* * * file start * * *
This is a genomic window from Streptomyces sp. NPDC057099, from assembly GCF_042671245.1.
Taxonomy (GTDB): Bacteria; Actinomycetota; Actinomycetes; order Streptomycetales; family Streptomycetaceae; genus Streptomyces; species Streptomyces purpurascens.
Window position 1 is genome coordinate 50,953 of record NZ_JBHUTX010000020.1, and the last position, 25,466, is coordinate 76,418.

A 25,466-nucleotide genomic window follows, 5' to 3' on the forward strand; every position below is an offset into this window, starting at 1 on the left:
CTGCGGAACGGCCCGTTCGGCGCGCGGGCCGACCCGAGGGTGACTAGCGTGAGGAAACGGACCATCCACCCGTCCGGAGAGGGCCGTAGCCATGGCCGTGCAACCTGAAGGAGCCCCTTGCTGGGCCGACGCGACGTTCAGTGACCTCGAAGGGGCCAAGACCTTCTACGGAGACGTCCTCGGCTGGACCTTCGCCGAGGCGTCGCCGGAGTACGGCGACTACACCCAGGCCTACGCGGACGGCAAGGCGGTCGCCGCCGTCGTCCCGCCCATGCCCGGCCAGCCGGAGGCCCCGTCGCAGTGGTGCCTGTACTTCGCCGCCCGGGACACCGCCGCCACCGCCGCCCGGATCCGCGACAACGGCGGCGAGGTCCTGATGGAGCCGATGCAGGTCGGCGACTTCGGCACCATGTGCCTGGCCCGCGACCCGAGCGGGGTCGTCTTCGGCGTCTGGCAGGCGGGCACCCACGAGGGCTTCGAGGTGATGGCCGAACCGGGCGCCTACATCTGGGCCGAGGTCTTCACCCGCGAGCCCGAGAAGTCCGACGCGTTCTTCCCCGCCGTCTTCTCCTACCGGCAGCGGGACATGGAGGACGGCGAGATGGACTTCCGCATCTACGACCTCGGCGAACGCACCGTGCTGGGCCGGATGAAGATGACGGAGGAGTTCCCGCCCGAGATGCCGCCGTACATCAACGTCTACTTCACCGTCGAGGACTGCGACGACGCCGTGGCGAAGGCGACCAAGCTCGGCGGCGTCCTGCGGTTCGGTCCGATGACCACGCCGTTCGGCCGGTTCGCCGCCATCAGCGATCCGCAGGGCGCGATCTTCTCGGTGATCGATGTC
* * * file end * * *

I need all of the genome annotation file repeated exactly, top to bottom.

This is a genomic window from Streptomyces sp. NPDC057099, from assembly GCF_042671245.1.
Taxonomy (GTDB): Bacteria; Actinomycetota; Actinomycetes; order Streptomycetales; family Streptomycetaceae; genus Streptomyces; species Streptomyces purpurascens.
Window position 1 is genome coordinate 50,953 of record NZ_JBHUTX010000020.1, and the last position, 25,466, is coordinate 76,418.

A 25,466-nucleotide genomic window follows, 5' to 3' on the forward strand; every position below is an offset into this window, starting at 1 on the left:
CTGCGGAACGGCCCGTTCGGCGCGCGGGCCGACCCGAGGGTGACTAGCGTGAGGAAACGGACCATCCACCCGTCCGGAGAGGGCCGTAGCCATGGCCGTGCAACCTGAAGGAGCCCCTTGCTGGGCCGACGCGACGTTCAGTGACCTCGAAGGGGCCAAGACCTTCTACGGAGACGTCCTCGGCTGGACCTTCGCCGAGGCGTCGCCGGAGTACGGCGACTACACCCAGGCCTACGCGGACGGCAAGGCGGTCGCCGCCGTCGTCCCGCCCATGCCCGGCCAGCCGGAGGCCCCGTCGCAGTGGTGCCTGTACTTCGCCGCCCGGGACACCGCCGCCACCGCCGCCCGGATCCGCGACAACGGCGGCGAGGTCCTGATGGAGCCGATGCAGGTCGGCGACTTCGGCACCATGTGCCTGGCCCGCGACCCGAGCGGGGTCGTCTTCGGCGTCTGGCAGGCGGGCACCCACGAGGGCTTCGAGGTGATGGCCGAACCGGGCGCCTACATCTGGGCCGAGGTCTTCACCCGCGAGCCCGAGAAGTCCGACGCGTTCTTCCCCGCCGTCTTCTCCTACCGGCAGCGGGACATGGAGGACGGCGAGATGGACTTCCGCATCTACGACCTCGGCGAACGCACCGTGCTGGGCCGGATGAAGATGACGGAGGAGTTCCCGCCCGAGATGCCGCCGTACATCAACGTCTACTTCACCGTCGAGGACTGCGACGACGCCGTGGCGAAGGCGACCAAGCTCGGCGGCGTCCTGCGGTTCGGTCCGATGACCACGCCGTTCGGCCGGTTCGCCGCCATCAGCGATCCGCAGGGCGCGATCTTCTCGGTGATCGATGTC